Brunei’s Sultan Hassanal Bolkiah addresses the 69th United Nations General Assembly at United Nations Headquarters in New York. Brunei has officially declared public celebrations of Christmas illegal in the country.
The nation of Brunei in Southeast Asia has officially banned all future public celebrations of Christmas, in accordance with its conservative Islamic law Shariah. The country’s Ministry of Religious Affairs said on Thursday that the ban was instituted for fear of Muslims being led “astray” by Christmas festivities. Last month, when local children and adults were seen wearing Santa outfits, officials reacted by asking businesses to take down Christmas decorations, but now the ministry has taken it to the level of an official ban on all such public festivities.
A spokesman referred to a Dec. 27 religious ministry statement published in the Brunei Times that said that public Christmas celebrations constituted “propagations of religions other than Islam,” which is not permitted in a state governed by Shariah. “Believers of other religions that live under the rule of an Islamic country – according to Islam – may practice their religion or celebrate their religious festivities among their community, with the condition that the celebrations are not disclosed or displayed publicly to Muslims,” said the statement.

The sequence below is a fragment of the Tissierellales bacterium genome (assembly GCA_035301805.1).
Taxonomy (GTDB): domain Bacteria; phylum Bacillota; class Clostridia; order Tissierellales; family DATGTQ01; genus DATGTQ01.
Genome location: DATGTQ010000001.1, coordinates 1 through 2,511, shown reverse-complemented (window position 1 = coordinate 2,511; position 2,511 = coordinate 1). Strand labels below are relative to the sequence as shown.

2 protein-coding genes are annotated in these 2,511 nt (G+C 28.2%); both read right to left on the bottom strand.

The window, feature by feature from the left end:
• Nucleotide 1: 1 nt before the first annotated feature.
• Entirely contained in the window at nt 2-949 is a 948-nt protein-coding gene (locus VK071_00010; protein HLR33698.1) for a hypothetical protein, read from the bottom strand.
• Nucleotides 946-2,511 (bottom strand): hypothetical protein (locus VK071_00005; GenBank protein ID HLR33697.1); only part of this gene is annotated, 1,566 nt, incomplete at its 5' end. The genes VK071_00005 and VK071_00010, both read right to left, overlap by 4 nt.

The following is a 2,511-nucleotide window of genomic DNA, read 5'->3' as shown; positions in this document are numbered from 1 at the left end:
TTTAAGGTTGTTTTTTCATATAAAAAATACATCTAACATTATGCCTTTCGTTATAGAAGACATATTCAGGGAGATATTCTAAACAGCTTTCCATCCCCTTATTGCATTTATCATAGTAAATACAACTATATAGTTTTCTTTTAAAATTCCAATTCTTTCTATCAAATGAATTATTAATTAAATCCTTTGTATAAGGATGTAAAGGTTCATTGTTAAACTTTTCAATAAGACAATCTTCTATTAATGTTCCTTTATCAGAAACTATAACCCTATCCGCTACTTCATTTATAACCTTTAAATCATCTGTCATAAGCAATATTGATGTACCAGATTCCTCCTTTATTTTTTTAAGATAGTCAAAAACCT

The statement said that propagating non-Muslim religious symbols violates the country’s Section 207(1) of the penal code, which is punishable by a fine of up to BND$20,000 ($15,000), a five-year imprisonment, or both.
The conservative, oil-producing country sparked international outcry last April when it became the first Southeast Asian nation to adopt the Islamic law at